- Adds ‘tags’ to guide assisting technology
- Sets the navigation and reading order for complex documents
- Follows general contrast and layout specifications
- Allows for accessible and print versions of document to look the same
- Can be protected to minimise user edits.
- Allows for more design elements
- Can describe complex tables and content
- Alternate text of up to 4062 characters recognised
- Visual representation the same across all devices and versions
- Important information can not be easily altered once published.
What is a Tagged PDF and how do you know if you have one?
Tagging PDF documents is our primary output, our namesake and a large part of our vision to make the world more accessible. The process doesn’t change the ‘look’ of a document to a sighted person, instead it essentially explains what each piece of information is within the document and in what order these pieces of information come.
This information is used by screen readers and other assistive technologies to navigate a document, and act in the same way that visual cues and layout aspects do for sighted readers. The ultimate goal is to provide all of the same information to any person accessing the document – no matter how they choose to do so.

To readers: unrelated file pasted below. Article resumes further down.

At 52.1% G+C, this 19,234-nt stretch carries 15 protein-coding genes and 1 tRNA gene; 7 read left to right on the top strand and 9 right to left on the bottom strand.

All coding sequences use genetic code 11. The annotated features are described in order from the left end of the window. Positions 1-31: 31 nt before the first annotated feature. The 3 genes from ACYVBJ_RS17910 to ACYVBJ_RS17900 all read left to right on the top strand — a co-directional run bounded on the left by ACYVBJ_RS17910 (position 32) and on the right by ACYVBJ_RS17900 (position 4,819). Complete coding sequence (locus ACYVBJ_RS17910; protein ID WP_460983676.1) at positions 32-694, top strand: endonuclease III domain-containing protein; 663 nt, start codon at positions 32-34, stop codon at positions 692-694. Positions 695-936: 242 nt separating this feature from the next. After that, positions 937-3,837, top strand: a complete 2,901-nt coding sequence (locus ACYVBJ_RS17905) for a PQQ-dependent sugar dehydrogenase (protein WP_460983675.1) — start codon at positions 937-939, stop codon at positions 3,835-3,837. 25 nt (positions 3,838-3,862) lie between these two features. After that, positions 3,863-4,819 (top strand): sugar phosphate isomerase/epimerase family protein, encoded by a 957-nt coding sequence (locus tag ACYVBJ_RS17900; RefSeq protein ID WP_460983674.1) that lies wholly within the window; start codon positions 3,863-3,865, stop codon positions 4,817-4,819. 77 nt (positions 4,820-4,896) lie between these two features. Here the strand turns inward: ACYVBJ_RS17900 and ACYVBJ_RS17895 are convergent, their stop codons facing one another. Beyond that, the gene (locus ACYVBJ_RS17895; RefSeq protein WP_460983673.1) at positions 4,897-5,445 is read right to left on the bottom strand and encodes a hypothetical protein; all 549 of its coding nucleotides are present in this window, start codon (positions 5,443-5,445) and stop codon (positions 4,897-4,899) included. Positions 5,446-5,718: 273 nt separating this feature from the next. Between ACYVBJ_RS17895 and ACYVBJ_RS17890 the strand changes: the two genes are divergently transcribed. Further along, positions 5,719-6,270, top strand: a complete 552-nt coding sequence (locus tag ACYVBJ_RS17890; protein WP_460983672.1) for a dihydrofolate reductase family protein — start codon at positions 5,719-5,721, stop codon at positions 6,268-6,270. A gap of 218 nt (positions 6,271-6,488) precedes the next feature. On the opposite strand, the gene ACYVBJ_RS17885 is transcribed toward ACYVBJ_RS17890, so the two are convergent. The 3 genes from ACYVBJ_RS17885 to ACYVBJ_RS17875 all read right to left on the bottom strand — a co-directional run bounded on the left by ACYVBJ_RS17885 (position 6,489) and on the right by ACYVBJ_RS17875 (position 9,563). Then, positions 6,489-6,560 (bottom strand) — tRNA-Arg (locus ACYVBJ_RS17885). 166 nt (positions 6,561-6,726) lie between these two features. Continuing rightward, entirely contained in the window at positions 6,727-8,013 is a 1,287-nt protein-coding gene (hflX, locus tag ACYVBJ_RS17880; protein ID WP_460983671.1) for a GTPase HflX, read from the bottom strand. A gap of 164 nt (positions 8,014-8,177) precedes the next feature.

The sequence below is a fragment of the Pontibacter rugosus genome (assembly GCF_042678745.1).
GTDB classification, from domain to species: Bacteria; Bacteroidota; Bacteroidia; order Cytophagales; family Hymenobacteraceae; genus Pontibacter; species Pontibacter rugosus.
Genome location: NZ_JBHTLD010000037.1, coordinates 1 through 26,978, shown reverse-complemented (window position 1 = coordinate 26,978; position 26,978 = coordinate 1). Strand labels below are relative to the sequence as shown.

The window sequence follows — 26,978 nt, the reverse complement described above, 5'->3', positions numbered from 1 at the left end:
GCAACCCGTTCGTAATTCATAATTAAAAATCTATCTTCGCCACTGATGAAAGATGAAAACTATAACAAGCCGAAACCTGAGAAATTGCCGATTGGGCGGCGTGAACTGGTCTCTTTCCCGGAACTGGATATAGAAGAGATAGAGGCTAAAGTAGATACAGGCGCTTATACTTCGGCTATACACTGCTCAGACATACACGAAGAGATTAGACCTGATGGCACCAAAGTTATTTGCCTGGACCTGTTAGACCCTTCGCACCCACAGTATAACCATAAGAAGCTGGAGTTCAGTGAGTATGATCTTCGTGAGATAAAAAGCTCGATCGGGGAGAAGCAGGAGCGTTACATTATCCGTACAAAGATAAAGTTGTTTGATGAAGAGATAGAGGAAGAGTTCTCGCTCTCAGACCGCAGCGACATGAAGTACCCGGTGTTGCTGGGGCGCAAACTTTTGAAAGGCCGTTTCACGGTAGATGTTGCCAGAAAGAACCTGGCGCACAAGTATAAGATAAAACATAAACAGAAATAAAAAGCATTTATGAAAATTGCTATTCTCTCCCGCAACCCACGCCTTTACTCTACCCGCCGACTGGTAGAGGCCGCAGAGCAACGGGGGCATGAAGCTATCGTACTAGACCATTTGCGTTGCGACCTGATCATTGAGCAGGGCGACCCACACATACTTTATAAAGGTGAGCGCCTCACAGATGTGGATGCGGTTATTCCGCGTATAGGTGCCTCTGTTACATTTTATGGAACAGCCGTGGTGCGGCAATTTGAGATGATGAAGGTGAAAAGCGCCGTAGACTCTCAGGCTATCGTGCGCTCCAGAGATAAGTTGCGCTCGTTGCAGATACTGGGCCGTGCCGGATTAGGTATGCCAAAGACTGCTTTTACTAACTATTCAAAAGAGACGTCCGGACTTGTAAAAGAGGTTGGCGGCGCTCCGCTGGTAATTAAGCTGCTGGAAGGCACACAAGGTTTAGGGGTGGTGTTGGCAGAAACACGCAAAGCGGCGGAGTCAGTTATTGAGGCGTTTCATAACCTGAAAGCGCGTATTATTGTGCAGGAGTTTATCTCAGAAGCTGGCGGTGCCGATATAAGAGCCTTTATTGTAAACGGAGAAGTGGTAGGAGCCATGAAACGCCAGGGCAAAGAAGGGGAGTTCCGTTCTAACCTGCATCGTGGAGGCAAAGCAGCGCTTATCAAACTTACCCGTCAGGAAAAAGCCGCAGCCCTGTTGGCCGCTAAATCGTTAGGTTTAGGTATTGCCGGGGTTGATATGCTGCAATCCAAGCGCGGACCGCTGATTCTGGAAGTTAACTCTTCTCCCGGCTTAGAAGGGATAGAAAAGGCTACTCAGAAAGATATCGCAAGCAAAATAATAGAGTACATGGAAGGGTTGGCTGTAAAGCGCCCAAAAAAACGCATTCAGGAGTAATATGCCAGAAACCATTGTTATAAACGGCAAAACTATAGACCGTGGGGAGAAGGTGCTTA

What we do is assign a ‘tag’ to each piece of content – whether it be a certain level of heading, a paragraph, figure, table, list, note, reference, or simply decorative visual elements. Complex visual items such as complex tables, graphs, images, flow charts and others are assigned supporting information known as ‘alternate text’.
This is exactly what it sounds like – text that is alternate to the visuals on the page. The general rule is to explain everything that a sighted person would understand from looking at that visual. This means you cannot give more, or less information than an average person would get – allowing the same access to information for all.
We also add bookmarks and descriptive information to the document to make to easier to recognise and navigate. These are especially important to allow users to ‘skim’ the document by skipping from one block of content to another if they don’t want to engage with it.
Contact us today to find out how we can make your documents more accessible.